What I’m saying is this:
3-4 hours before training: normal mixed meal of protein, carbs, fat and fiber 1 hour before end of workout: protein drink immediately after training: protein and carbs (glycogen resynthesis and such) 2-3 hours after training: normal mixed meal
Something along those lines.
Hormones in Foods
I eat a lot of tofu and am now hearing that it contains many plant estrogens in it. Will these plant hormones have any effect on my hormonal status. If so, what are some foods that promote anabolic hormones, and which promote “bad” hormones.
Thanks for your time,
This is an interesting question. I had a discussion a few years ago with a friend (MD who knows his stuff about nutrition) of mine about this. Although I forget the name of his home-country (I remember that it was Hispanic), he commented that girls in his country had started to mature earlier, most likely from the presence of hormones in the food supply (esp. meats). While it’s hard to show direct correlation, it wouldn’t surprise me if that were the case.
I farmed this question out to my friend Elzi Volk and she, who has read more endocrinological stuff than I have had this to say. Take it away Elzi:
“Researchers were able to show that in developed countries, where the residue in food/meat is closely monitored, this is unlikely. They actually sampled food/meat from the US and other countries for hormone residue and it was very low (poultry tested with the highest residue). Rather, the earlier onset of menarche (the first menstrual period in pubertal girls) is more likely due to healthier diet and weight gain. In many animals, body weight is an important determinant signal for reproduction cycling (both in females and in males). This is a mechanism of reproduction control in livestock management. It has been shown to be a factor in humans as well. There are some third (second :) world countries where the meat residue content is higher, but still within tolerance to not be a direct stimulator of earlier menarche (i.e. most of the people can’t afford the commercially raised meat, etc.).
Although soy products are abundant in phytoestrogens, research has shown that their content in soy products vary substantially. And bioavailability varies considerably depending on absorption and intestinal degradation, and possible gender differences in metabolism. One would have to be eating enormous amounts of soy products to have any substantial impact on hormone levels. Research on diets in Asian countries has been inconclusive and conflicting.
Actually, there are plants which contain sterols, but most are not active as androgens. Unless you were eating pine bark (source of androstenedione).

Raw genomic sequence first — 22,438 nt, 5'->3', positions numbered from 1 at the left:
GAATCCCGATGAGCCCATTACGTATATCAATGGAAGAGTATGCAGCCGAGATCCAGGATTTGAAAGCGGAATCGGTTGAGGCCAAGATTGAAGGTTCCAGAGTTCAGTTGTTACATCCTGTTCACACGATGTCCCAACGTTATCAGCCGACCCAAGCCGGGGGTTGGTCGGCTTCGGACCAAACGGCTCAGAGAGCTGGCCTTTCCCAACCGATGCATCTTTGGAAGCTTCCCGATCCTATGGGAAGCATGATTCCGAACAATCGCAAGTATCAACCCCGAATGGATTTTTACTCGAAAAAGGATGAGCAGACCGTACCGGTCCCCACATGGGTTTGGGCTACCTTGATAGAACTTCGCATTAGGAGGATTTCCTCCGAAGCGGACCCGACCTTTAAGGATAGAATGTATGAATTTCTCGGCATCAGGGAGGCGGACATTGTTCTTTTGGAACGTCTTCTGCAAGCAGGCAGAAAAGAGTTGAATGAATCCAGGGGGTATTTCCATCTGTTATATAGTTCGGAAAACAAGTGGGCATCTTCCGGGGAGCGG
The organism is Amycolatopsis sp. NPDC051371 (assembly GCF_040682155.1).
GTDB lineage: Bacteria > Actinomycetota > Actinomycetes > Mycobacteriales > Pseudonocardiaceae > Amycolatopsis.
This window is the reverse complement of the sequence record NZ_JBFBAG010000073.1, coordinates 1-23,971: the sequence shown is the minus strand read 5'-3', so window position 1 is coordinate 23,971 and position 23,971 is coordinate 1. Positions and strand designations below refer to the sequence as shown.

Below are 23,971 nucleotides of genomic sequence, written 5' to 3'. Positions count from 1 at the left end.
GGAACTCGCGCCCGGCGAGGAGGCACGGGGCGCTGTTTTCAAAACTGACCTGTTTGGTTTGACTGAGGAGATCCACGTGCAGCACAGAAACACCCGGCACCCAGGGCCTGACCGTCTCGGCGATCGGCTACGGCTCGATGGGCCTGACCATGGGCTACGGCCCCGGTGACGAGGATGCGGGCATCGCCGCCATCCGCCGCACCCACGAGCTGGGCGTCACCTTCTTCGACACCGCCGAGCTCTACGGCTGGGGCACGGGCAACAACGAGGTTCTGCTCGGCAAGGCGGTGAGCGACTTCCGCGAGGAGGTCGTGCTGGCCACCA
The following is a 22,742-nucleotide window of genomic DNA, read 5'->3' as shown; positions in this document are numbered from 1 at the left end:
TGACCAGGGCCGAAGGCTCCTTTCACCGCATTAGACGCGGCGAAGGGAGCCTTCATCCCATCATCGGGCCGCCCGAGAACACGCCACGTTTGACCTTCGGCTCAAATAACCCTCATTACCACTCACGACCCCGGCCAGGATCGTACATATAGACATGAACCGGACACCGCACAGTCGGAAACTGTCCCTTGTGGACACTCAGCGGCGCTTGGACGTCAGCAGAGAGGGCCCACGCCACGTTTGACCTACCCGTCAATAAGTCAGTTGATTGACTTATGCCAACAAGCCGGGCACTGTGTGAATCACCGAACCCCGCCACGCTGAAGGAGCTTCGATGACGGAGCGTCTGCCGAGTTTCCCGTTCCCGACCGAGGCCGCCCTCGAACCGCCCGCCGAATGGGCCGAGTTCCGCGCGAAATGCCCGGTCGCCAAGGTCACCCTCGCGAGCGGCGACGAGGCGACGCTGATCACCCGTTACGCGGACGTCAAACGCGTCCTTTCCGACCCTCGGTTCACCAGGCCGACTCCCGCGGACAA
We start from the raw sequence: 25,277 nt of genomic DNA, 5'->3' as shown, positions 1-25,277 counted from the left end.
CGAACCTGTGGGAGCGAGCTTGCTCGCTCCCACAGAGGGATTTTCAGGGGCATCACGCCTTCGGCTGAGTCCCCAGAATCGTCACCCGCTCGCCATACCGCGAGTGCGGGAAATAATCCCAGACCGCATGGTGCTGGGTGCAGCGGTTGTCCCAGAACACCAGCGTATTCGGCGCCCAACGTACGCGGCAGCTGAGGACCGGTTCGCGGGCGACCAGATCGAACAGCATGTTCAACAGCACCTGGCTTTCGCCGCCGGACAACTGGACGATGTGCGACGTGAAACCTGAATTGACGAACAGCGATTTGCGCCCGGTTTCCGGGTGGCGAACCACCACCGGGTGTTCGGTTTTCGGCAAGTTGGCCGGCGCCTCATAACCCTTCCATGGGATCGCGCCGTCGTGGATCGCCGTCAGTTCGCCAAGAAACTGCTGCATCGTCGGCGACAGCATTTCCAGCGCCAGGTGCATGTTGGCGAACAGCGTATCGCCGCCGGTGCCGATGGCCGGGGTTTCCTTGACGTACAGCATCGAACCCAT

So there you have it. All we need now is a transdermal pine bark supplement (BARKoderm). Or maybe Syntrax will make an injectable (oh, I’m sorry, it’s not an injectable, it’s just a sterile liquid packaged in a multi-use vial that *could* be injected).
Alpha Lipoic Acid and Bodyopus
You have made a couple of references lately regarding Alpha Lipoic Acid as being the most potent glucose disposal agent while on Bodyopus. I had previously looked into the stuff myself and was quite impressed. Since Alpha Lipoic Acid “to some extent” mimics insulin (and not wanting to take the risk of injecting it), I was wondering if there is any way to find out if it is powerful enough to be taken after Monday and Tuesday’s workouts with a specified amount and type of carbohydrates to where they could be driven into the muscles, and the body would reach ketosis on schedule. It would be nice if this is possible. Thanks!
I think in theory, yes this could work. A couple of years ago, I heard about bodybuilders on the Bodyopus diet who were taking in lots of post-workout carbs with insulin. The idea was to push lots of carbs into the muscle AND re-establish ketosis at the same time. Of course, the key is to find the right amount of carbs and insulin to accomplish this goal. I’d imagine it would help to limit post-workout catabolism, by lowering cortisol and raising insulin. Then you get whatever anti-catabolic effects of ketosis by re-establishing ketosis.
If you look back in the archives, someone asked me about using lipoic acid to help establish ketosis on Mon-Tue and commented that they were going hypoglycemic. My guess as to the reason was that the lipoic acid was *too potent* to use without carbs and I still feel that way. However, you might be able to take some lipoic acid with carbs right after workout and mimic the effects of using insulin that I described above. The only thing to work out (and this will simply be a trial and error issue) is dosages of each. Depending on training volume, I’d think 50-100 grams of carbs with some protein right after workout to be about right. So what you’d need to do is this: